Is beautiful software bad? What does it mean to program for extreme conditions? What’s the role of engineering in science? Is software development as creation over? Is scientific incommensurability real? Do we need reality-based runtimes? This talk doesn’t have a single theme but is instead a collection of ideas I’ve had or have heard over the years, sometimes from conversations in obscure taverns in rainy European cities; sometimes while driving in an SUV across the Sonoran Desert. It reflects the disquiet I’ve felt as I’ve tested my ideas of programming against others’; the mainstream’s. What I hope is that after this talk one of you will explain clearly why I’m wrong—really really wrong—so I might move on to my obsessions.
Richard P. “Dick” Gabriel overcame a hardscrabble, working-class upbringing in the dreadfully industrialized and famously polluted Merrimack Valley of eastern Massachusetts to become one of the few genuine Renaissance men to emerge from the OO milieu: scholar, scientist, poet, performance artist, entrepreneur, musician, essayist, and yes, hacker….
Though somewhat less well-endowed of the effortless intellectual incandescence, easy charisma, and raw animal magnetism of so many of his generation of future object-oriented luminaries, he was able, with discipline, determination, and hard work, to survive the grueling demands of elite, first-tier academic institutions such as MIT, UIUC, and Stanford to earn his PhD and become a leader among the burgeoning legions of Lisp-dom during the early nineties.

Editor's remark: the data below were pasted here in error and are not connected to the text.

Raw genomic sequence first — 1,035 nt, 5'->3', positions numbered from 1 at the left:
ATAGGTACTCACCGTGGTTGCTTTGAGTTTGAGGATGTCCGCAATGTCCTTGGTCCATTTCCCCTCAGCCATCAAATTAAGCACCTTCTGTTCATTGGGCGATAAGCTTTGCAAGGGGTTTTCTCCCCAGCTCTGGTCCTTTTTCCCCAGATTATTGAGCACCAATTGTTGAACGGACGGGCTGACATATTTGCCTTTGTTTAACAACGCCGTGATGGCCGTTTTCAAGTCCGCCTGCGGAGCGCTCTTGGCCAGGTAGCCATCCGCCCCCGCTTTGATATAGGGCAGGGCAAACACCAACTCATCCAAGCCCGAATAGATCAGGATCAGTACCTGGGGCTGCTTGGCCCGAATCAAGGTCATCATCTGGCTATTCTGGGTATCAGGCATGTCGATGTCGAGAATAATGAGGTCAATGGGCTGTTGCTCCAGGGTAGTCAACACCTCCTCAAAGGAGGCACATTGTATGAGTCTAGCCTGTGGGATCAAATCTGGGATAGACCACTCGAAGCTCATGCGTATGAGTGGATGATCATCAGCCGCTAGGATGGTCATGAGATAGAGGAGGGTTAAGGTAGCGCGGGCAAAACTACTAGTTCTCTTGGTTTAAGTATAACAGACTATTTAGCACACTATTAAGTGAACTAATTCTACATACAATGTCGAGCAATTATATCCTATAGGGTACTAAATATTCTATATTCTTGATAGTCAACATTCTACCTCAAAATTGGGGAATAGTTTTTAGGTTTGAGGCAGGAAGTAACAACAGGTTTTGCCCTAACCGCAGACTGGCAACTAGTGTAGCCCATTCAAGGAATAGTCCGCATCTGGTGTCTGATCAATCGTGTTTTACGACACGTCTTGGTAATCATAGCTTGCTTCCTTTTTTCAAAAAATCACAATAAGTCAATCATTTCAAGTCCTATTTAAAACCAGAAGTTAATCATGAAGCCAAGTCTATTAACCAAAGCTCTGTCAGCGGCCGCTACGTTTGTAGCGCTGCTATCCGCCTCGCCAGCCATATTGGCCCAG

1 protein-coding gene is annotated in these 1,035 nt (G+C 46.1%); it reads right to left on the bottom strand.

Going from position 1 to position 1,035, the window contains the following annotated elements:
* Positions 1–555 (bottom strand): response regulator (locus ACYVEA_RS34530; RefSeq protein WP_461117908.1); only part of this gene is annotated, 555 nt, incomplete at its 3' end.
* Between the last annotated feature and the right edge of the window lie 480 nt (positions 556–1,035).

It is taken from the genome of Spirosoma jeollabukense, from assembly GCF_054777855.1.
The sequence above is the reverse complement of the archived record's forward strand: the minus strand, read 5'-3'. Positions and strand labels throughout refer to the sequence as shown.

However, after a series of the inevitable, endemic startup setbacks that the Internet boom all too often left in its wake, Gabriel grew weary of the cold, cloistered, celibate tedium of engineering culture, and fell willing prey to the lure of the exotic social and intellectual stimulation and blandishments that only the Liberal Arts could offer.
And they, in turn, embraced this gruff emissary from the exotic, intimidating, but newly chic world of technology. Gabriel’s dissonant, desiccated, plainchant blank verse was dark, disturbing, distant, candid, calculating, and desperate, at once florid yet monochromatic. It could “cons-up” a soul in a single haunting, searing stanza and remand it remorselessly, insouciantly to the heap in the next. It was like nothing that could be heard on the stale, staid, inbred Writers’ Workshop circuits of those times.
But then, as always, poetry alone seldom pays the bills, so the prodigal poet, like a salmon to spawn, returned to his object-oriented roots, proselytizing a newfound artistic sensibility to an aesthetically impoverished community.
His technological audiences, who had subsisted on bland, austere stylistic pabulum born of their collective status as a poor stepchild of mathematics, physics, and engineering, embraced his audacious set-piece guerilla performances and this novel aesthetic dimension in a manner akin to that in which Medieval European palates had embraced the infusion of spices from the East Indies.
His considerable successes in synthesizing the “Two Cultures” in this software setting will likely stand as his enduring legacy.
Gabriel lives in Redwood City, CA, and works for International Business Machines Corporation as an
itinerant enforcer. He unwinds by writing a poem every evening.